Entrepreneurs’ interest in medical pot is intense, yet very speculative


In this Feb. 7, 2014 file photo, a worker cultivates a special strain of medical marijuana known as Charlotte's Web inside a greenhouse, in a remote spot in the mountains west of Colorado Springs, Colo. Utah will begin issuing registration cards Tuesday, July 8, 2014, for its limited medical marijuana program targeting adults and children with severe epilepsy.

AP
Published: Sunday, August 31, 2014 at 6:01 a.m.
Last Modified: Sunday, August 31, 2014 at 9:21 p.m.

The website features a photo of bright green marijuana buds covered in what looks like white crystals, announcing that Gainesville Green Cross is "Florida's premier marijuana dispensary" and the spot for "Gainesville's best cannabis."

The home-page menu links to a page advising "our menus are coming soon … we're waiting just like you."

Contact information includes a phone number that does not work. The company name at the bottom of the website, Gainesville Green Cross, is not yet registered with the state.

A disclaimer says the page is a "test" site that does not represent any actual store or organization.

But it does represent the intense and highly speculative interest in the medical marijuana business with the voter referendum on Amendment 2 still more than two months away.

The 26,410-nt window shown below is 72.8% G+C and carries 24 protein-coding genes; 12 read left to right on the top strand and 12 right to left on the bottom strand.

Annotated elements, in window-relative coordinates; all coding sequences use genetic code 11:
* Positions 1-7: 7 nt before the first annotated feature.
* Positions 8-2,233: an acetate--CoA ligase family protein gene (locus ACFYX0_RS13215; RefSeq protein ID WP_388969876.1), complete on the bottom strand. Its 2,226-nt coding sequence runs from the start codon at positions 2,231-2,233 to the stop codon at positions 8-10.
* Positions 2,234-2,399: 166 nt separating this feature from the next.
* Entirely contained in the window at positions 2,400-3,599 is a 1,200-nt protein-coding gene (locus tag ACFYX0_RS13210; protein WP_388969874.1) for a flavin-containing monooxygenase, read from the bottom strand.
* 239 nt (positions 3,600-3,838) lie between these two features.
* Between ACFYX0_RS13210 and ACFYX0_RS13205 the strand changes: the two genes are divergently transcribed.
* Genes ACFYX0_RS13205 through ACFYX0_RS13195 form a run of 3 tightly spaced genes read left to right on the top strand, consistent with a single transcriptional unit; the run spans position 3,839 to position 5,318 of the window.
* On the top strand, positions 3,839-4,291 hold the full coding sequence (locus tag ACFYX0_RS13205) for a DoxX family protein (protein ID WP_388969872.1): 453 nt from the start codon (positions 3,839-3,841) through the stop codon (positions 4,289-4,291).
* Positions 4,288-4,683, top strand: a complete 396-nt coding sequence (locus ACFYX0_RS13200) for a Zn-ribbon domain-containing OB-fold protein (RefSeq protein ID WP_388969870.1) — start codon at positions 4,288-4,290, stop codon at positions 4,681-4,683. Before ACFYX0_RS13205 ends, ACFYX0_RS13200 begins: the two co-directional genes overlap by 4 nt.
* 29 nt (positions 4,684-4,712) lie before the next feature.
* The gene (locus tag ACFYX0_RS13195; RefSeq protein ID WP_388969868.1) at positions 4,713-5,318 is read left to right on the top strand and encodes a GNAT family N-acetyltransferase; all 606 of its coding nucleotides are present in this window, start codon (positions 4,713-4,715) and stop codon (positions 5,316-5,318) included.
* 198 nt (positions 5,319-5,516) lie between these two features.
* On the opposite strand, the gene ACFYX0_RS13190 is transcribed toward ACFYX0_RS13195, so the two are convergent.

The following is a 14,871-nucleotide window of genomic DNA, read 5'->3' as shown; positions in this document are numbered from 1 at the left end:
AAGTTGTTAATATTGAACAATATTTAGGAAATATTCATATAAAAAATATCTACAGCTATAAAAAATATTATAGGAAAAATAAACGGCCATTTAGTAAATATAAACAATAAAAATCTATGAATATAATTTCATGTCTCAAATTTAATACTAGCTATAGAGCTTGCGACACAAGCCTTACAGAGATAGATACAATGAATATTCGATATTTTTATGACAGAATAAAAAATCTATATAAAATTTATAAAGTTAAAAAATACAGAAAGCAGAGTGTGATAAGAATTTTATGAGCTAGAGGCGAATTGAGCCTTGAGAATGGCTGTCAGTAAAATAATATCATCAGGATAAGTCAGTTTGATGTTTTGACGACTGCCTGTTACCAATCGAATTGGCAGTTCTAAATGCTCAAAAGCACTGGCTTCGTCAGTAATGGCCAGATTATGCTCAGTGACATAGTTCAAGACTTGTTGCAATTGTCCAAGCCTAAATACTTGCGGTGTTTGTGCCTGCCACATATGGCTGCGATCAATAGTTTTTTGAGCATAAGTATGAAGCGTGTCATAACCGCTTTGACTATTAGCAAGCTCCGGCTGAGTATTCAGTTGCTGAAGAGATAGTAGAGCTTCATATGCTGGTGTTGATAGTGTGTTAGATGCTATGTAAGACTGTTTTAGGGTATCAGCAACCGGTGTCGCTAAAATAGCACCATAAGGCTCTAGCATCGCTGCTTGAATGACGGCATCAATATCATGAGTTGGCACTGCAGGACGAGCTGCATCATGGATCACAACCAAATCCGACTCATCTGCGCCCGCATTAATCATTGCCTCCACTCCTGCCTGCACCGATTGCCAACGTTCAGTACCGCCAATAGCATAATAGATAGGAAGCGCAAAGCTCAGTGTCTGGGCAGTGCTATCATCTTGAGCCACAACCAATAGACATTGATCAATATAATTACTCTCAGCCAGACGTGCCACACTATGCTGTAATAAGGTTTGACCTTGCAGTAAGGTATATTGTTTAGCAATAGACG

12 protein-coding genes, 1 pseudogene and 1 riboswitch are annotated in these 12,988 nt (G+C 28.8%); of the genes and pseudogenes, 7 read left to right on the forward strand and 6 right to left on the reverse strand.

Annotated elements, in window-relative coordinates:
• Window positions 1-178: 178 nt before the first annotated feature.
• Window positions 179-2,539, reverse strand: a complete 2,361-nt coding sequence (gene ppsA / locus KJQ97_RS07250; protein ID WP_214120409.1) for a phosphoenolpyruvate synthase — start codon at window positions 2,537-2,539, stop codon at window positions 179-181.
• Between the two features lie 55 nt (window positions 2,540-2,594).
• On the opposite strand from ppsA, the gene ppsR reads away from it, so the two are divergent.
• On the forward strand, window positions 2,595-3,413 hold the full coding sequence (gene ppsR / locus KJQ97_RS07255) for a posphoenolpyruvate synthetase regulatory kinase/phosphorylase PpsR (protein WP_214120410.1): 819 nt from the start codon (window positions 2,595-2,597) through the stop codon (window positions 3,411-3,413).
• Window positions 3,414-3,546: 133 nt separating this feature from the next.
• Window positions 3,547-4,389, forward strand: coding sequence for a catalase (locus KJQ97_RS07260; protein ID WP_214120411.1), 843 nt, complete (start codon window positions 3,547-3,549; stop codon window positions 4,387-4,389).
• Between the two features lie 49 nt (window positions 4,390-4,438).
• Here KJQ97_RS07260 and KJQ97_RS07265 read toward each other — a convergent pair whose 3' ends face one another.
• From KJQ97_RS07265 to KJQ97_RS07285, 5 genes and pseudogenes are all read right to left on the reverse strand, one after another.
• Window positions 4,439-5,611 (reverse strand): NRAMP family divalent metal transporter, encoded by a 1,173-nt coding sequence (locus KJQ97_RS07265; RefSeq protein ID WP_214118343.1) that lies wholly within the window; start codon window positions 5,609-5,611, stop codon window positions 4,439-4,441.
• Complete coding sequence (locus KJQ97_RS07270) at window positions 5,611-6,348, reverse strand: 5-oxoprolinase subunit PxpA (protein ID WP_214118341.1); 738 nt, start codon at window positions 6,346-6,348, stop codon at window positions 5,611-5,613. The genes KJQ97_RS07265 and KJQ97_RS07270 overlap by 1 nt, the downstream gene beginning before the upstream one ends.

If medical marijuana does pass, crafting regulations won't start in earnest until next year. Only then will potential growers and dispensers know how much business opportunity may exist.

While a lot remains unsettled, budding entrepreneurs across the state already have incorporated several dozen companies with such names as Cannabiz, Cannabis Hemporium and Marijuana Farmacy in an effort to get in on the ground floor of the industry.

"The range of people interested in this is probably like any other new business. There are people who know what they're doing and people who don't," said Jon Mills, a longtime Gainesville resident and the former speaker of the Florida House. Mills authored the proposed medical marijuana amendment and now chairs Florida for Care, a committee working to develop recommendations for regulations.